Picture of Sean Prager

Sean Prager Assistant Professor

Address
Agriculture 3C80

Research Area(s)

  • Entomology
  • Integrated Pest Management (IPM)
  • Vector Biology
  • Pest Control
  • Insect Ecology

Department

Plant Sciences

Research Interests

My research interests are in the broad topic of insect ecology. Within that context, I conduct both fundamental and applied research on a variety of arthropod taxa.  My primary fundamental interests are in the ecology and evolution of adaptive traits.  I am particularly curious about traits that are associated with choices.  This research has examined topics such as social polymorphisms, oviposition behaviors, mate choice, and host choice of parasitioids and herbivores.  My applied research generally focuses on ecologically sustainable and sound methods of managing insect pests, especially disease vectors.  In that context, I often focus on implications for Integrated Pest Management. Ideally, I strive to combine my two lines of inquiry and apply knowledge of ecological traits to develop management strategies.

Education

Doctorate of Philosophy, Brock University, St. Catharines, Ontario, Canada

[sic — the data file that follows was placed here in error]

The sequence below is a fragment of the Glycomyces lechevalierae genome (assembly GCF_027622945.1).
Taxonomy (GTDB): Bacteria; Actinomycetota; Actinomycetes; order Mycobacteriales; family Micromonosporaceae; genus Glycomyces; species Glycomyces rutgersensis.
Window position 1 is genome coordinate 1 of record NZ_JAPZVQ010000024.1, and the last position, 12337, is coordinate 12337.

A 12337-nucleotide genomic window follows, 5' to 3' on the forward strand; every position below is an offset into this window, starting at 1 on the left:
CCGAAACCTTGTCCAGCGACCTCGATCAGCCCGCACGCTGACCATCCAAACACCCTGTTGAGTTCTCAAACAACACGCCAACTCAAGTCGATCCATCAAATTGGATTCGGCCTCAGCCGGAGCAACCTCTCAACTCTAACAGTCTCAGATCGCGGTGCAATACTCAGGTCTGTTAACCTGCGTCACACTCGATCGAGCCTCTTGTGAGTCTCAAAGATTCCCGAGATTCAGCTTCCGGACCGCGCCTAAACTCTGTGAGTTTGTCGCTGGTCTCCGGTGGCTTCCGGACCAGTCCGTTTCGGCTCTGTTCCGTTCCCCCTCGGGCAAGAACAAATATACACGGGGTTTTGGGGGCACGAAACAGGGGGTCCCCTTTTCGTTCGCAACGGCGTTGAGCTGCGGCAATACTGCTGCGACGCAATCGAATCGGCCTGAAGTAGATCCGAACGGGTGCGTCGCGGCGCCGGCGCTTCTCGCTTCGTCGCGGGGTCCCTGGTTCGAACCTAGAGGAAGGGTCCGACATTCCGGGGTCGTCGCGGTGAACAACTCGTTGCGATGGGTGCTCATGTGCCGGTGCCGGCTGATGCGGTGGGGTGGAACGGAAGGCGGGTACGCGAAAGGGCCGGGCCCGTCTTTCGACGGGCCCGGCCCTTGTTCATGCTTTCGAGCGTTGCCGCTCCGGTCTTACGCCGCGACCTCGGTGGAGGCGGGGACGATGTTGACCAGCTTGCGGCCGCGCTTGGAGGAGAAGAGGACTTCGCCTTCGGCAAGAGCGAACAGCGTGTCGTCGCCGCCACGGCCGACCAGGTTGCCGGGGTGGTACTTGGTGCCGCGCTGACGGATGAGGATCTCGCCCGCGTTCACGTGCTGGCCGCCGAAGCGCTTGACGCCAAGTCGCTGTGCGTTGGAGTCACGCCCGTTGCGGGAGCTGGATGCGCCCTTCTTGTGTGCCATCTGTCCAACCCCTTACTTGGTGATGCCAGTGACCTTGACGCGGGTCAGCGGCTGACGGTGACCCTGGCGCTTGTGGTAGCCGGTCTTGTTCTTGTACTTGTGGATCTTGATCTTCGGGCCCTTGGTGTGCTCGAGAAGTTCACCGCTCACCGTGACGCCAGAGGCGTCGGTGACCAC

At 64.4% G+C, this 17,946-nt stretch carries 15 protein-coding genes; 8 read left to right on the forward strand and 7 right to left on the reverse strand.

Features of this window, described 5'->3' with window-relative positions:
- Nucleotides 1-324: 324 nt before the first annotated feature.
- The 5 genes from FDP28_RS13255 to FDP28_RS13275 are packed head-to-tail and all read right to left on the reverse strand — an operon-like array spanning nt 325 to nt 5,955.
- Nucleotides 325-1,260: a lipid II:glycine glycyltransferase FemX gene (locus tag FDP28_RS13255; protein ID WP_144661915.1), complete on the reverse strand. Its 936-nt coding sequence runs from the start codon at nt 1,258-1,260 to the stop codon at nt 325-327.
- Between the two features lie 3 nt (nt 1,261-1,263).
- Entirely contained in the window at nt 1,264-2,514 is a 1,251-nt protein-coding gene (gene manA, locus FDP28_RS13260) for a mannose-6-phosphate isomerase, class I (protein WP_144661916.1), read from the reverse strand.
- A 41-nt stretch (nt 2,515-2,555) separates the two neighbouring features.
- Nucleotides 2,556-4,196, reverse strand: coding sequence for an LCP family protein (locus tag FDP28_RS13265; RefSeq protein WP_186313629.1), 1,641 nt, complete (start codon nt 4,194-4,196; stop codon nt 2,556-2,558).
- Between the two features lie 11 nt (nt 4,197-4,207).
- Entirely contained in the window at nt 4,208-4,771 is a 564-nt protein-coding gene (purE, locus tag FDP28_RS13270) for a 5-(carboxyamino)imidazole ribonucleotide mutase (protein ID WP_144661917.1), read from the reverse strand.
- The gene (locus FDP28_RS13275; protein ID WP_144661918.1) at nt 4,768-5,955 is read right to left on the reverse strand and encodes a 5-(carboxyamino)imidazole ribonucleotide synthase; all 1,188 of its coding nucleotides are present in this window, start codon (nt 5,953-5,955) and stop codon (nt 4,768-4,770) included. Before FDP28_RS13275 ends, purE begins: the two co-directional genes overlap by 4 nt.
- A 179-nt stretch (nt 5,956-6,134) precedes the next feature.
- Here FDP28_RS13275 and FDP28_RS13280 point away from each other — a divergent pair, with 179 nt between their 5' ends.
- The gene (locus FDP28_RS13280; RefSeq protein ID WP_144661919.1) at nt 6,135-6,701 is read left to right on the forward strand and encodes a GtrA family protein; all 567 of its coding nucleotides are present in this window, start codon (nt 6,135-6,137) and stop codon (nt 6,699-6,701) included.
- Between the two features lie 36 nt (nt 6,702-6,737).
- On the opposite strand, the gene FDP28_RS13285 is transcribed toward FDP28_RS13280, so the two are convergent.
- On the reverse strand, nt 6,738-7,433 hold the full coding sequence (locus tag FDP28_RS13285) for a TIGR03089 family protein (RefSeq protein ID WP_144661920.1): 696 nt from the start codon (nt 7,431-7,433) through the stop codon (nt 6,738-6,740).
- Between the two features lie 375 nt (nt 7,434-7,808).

Bachelor of Arts, Clark University, Worcester, MA, USA

Selected Recent Publications

S.M. Prager, G Kund, and J. T. Trumble. (2016) IPM guidelines for the management of potato psyllids, a pest of numerous solanaceous vegetable crops in California. California Agriculture 70(2): 89-95

S.M. Prager, C. Wallis, J.T. Trumble. (2015) Indirect effects of one plant pathogen on the transmission of a second mediated by vector behavior. Environmental Entomology. 44(4): 1076-1084

S.M. Prager, X. Martini, H. Guvvala, C. Nansen, J. Lundgren. (2014). An obligate spider mite predator prefers prey without Bt toxins. Annals of Applied Biology. 165(1): 108-116

S. M. Prager, I. Esquivel, J. T. Trumble, (2014). Factors influencing host plant choice and larval performance in Bactericera cockerelli. PLoS ONE. 10(137): e94047

A. Younas, M. Shaaban, W. Wakil, S. M. Prager. The efficacy of Beauveria bassiana, jasmonic acid and chlorantraniliprole on larval population of Helicoverpa armigera in chickpea crop ecosystem. In Press. Pest Management Science. doi: 10.1002/ps.4297

Funding Sources

Previous funding has included: California Potato Board, USDA-SCRI, USDA-ARS, California Department Food and Agriculture